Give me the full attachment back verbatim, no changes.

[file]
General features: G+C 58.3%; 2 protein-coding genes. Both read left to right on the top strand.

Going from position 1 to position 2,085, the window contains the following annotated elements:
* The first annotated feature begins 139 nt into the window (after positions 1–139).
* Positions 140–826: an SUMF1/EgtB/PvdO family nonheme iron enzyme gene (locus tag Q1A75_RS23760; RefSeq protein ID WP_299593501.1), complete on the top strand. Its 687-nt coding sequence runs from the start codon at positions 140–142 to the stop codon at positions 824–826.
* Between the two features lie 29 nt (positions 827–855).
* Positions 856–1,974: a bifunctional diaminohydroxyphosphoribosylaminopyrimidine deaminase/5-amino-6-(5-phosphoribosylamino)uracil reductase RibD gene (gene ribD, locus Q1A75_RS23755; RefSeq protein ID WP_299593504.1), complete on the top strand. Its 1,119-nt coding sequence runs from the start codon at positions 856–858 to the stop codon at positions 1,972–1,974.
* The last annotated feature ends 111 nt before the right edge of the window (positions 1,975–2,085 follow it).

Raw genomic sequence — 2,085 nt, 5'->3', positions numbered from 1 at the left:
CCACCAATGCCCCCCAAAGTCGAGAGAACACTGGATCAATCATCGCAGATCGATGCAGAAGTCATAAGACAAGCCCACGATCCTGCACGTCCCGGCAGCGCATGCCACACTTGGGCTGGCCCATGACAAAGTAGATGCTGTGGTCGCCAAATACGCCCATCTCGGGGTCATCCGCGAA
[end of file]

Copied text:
General features: G+C 58.3%; 2 protein-coding genes. Both read left to right on the top strand.

Going from position 1 to position 2,085, the window contains the following annotated elements:
* The first annotated feature begins 139 nt into the window (after positions 1–139).
* Positions 140–826: an SUMF1/EgtB/PvdO family nonheme iron enzyme gene (locus tag Q1A75_RS23760; RefSeq protein ID WP_299593501.1), complete on the top strand. Its 687-nt coding sequence runs from the start codon at positions 140–142 to the stop codon at positions 824–826.
* Between the two features lie 29 nt (positions 827–855).
* Positions 856–1,974: a bifunctional diaminohydroxyphosphoribosylaminopyrimidine deaminase/5-amino-6-(5-phosphoribosylamino)uracil reductase RibD gene (gene ribD, locus Q1A75_RS23755; RefSeq protein ID WP_299593504.1), complete on the top strand. Its 1,119-nt coding sequence runs from the start codon at positions 856–858 to the stop codon at positions 1,972–1,974.
* The last annotated feature ends 111 nt before the right edge of the window (positions 1,975–2,085 follow it).

Raw genomic sequence — 2,085 nt, 5'->3', positions numbered from 1 at the left:
CCACCAATGCCCCCCAAAGTCGAGAGAACACTGGATCAATCATCGCAGATCGATGCAGAAGTCATAAGACAAGCCCACGATCCTGCACGTCCCGGCAGCGCATGCCACACTTGGGCTGGCCCATGACAAAGTAGATGCTGTGGTCGCCAAATACGCCCATCTCGGGGTCATCCGCGAA